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 issue 5 
Hurricane Season 

smoke and mold

. Fall 2021 

Cover image from Monochromatic Oblivion: Fractalization (A Continuum) by Ami J. Sangvhi.

Hurricanes feel alive. 


Every year, humans experience the massive power of the natural world as the hurricane season begins, and we see the extent of destruction that these storms can bring. As water temperatures continue to rise, hurricanes are occurring more frequently, and are becoming much stronger, faster, and more damaging. Make no mistake--this is the result of human influence. 


As a new editor to smoke and mold journal, I was overjoyed to be able to contribute my voice, and to curate a theme for this Fall issue. While an ambitious feat for a first time editor, I am so thankful to have been supported by the entire smoke and mold team as we came together to realize this group vision. The designated theme surrounds the storm season, looking closely at the effects that these continued hurricanes have on coastal communities, islands, and the relationships between humans and nature. I asked myself and our contributors: “What does this mean for the future of life in relation to oceans, storms and the climate?” 


I am so happy to be able to present to our readers the beautiful, eclectic mix of creativity in this fifth issue of smoke and mold journal. The issue features five authors and their collections of poetry, fiction and art, all dealing with the topics and essential questions asked above. From L. Sutherland’s compelling short story about horseshoe crabs and existentialism, to Ami J. Sanghvi’s selected artworks representing light and oblivion, our contributors show how they care deeply about our earth and what is happening to it, and have so artistically reflected their passion within these works.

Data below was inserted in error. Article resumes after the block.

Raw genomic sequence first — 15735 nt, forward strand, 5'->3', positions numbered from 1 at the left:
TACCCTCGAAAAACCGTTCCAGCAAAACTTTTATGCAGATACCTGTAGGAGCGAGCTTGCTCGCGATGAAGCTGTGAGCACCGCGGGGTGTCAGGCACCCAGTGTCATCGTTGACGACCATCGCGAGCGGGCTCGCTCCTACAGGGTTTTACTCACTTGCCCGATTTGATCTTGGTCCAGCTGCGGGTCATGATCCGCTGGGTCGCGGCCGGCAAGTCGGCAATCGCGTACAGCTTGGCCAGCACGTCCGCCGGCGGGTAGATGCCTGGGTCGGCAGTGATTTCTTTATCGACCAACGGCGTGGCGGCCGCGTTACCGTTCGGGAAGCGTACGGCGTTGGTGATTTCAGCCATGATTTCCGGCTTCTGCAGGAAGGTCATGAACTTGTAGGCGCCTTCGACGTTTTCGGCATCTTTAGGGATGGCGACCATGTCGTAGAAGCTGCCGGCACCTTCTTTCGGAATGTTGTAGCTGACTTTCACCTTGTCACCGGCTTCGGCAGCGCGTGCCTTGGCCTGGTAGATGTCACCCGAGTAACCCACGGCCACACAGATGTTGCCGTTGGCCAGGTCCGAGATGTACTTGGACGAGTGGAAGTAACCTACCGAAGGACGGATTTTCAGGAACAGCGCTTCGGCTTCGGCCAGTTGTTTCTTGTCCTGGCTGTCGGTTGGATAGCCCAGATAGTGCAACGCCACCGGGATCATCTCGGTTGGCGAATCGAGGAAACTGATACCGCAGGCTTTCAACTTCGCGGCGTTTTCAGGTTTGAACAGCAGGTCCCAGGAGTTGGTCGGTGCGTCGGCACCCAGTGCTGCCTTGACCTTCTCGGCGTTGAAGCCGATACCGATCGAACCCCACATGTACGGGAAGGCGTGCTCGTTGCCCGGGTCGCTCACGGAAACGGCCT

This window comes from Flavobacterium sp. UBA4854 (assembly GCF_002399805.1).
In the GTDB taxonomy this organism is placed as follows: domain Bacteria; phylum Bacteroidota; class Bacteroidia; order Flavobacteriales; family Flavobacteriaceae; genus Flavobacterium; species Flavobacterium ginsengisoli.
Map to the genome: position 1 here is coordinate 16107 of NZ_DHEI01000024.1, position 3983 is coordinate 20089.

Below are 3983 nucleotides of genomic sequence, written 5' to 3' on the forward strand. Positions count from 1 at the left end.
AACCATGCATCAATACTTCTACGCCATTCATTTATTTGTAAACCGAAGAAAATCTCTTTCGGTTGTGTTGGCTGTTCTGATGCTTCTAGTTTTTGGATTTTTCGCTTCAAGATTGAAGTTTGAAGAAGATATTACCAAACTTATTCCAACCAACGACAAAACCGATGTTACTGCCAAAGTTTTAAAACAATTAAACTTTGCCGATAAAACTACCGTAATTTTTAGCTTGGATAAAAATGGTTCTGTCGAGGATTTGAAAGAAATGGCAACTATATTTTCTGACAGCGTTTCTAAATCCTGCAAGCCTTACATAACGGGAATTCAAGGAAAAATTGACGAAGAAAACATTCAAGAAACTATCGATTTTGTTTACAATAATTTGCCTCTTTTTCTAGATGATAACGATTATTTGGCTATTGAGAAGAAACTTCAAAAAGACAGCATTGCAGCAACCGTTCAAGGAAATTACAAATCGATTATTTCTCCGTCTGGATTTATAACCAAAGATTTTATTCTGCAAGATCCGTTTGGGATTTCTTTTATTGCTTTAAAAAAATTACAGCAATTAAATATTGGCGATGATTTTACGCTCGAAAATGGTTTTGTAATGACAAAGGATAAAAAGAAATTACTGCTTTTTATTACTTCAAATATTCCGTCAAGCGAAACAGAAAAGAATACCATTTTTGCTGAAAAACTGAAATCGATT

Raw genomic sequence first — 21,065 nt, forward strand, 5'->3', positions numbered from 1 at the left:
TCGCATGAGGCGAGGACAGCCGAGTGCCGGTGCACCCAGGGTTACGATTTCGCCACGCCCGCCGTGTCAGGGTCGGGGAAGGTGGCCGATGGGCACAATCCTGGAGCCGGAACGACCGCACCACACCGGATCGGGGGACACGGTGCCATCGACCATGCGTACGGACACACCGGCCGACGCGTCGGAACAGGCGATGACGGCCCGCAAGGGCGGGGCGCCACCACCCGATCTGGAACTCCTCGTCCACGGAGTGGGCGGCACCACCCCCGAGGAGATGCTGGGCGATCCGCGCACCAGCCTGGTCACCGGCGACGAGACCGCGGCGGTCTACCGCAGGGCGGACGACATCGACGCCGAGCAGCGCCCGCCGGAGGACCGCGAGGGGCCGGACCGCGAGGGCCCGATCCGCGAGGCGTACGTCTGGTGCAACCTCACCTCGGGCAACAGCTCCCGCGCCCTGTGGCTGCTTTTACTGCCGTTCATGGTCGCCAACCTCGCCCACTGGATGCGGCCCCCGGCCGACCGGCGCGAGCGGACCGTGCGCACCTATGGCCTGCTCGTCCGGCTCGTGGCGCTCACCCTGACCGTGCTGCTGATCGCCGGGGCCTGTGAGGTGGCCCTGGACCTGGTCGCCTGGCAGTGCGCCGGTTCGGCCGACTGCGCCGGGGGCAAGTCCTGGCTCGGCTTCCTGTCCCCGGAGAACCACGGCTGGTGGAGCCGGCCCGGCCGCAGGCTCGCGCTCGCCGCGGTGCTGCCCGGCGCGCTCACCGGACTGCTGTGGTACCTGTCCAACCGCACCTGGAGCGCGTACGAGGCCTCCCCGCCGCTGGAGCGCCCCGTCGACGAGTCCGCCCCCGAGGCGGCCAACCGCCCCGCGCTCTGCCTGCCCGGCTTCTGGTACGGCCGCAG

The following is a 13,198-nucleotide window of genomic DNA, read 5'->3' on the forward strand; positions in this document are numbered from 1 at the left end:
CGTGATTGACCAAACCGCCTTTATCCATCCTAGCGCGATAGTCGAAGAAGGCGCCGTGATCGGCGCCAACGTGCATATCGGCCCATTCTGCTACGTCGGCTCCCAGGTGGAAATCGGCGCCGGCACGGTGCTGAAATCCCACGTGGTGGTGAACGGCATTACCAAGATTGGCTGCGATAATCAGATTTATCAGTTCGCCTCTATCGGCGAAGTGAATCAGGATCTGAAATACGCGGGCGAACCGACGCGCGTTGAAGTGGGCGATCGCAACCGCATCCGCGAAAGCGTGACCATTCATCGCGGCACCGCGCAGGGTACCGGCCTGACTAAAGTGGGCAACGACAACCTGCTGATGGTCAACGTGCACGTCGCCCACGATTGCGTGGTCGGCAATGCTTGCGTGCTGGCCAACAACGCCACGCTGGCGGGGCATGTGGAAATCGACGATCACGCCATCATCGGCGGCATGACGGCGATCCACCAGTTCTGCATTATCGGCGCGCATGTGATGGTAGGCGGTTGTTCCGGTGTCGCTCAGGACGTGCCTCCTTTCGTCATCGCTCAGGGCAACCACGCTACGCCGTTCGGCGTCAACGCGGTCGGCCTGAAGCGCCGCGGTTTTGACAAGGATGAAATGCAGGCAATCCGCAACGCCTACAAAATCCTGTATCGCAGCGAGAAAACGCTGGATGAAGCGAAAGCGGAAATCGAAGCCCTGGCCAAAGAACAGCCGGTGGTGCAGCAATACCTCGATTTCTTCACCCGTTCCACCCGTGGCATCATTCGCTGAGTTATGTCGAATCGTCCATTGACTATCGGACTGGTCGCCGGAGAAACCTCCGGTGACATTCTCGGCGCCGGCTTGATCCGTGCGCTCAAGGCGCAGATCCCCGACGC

I could not be more excited to share this issue with you all. Treat the planet well, and in the words of Jose Luis Pablo, “for now, may we be content on its curve.”


-- 婕 [Jie] Venus Cohen, Assistant Editor


" we reached volcanic oceans and ridges, / then wiped off the dew-turned-rheum / to witness each other. "



" Sketch, clinging in the stillness, imagined himself at the center of a flower. The truth was more complicated. "



"You love old denim, lilac, miniature things. You are gentle with others. This is the kind of man you are."



"Try This One Weird Trick / To Become Infinite! / Pluck a bee from a petal. / Split it between your teeth."


If you enjoyed the work in Issue 5: Hurricane Season, please consider donating to our GoFundme,

which will enable us to increase our contributor fees, start an editorial fellowship, and much more.

Thank you for reading!

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